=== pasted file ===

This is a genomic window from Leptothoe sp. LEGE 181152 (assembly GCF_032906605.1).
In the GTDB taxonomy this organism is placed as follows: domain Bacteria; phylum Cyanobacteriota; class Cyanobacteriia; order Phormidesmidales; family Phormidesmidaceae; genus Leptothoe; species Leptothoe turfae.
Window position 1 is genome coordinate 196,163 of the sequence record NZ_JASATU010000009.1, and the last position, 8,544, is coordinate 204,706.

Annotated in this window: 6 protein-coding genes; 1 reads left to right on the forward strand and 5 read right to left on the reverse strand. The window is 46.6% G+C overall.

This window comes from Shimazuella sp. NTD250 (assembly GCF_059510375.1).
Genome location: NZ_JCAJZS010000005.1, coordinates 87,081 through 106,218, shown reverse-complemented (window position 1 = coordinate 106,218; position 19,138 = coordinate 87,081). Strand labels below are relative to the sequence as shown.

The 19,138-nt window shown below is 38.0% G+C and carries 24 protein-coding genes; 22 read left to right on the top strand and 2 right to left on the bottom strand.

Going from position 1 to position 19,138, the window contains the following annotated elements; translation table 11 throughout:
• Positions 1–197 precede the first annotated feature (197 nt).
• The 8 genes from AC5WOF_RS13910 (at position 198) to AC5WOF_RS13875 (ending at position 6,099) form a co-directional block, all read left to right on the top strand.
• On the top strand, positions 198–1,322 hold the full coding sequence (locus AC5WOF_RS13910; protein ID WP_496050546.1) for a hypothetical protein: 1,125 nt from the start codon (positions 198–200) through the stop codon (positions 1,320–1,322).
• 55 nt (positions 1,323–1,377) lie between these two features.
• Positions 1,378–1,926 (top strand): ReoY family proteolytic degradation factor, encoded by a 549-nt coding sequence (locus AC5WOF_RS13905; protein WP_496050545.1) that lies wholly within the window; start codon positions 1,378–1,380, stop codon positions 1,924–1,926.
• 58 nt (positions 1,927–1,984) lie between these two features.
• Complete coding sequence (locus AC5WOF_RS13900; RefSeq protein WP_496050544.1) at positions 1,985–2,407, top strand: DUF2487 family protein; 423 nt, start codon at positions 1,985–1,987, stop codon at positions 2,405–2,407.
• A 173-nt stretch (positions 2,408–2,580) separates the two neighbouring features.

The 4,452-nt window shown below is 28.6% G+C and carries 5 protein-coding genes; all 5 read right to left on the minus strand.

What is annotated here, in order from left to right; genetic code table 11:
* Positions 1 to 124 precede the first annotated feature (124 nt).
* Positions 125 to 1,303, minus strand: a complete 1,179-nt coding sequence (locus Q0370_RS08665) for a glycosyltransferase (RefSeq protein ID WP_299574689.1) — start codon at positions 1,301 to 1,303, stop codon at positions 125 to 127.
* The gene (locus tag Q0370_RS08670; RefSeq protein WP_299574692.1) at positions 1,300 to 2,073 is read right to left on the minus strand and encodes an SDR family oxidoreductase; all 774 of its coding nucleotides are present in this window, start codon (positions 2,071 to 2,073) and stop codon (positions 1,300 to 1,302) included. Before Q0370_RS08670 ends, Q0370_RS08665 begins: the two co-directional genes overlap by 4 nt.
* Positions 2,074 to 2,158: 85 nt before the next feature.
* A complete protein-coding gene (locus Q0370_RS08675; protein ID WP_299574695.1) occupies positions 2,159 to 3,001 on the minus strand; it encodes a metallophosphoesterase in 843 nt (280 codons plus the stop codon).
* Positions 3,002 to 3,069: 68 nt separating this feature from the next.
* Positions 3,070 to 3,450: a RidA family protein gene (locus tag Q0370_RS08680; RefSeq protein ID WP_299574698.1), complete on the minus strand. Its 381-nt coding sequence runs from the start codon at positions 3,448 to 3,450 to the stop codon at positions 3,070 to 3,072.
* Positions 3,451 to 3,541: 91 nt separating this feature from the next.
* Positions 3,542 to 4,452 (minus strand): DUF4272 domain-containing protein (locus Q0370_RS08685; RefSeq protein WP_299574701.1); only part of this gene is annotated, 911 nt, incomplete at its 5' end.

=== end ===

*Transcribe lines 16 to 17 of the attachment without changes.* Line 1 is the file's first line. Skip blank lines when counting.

• A 173-nt stretch (positions 2,408–2,580) separates the two neighbouring features.

The 4,452-nt window shown below is 28.6% G+C and carries 5 protein-coding genes; all 5 read right to left on the minus strand.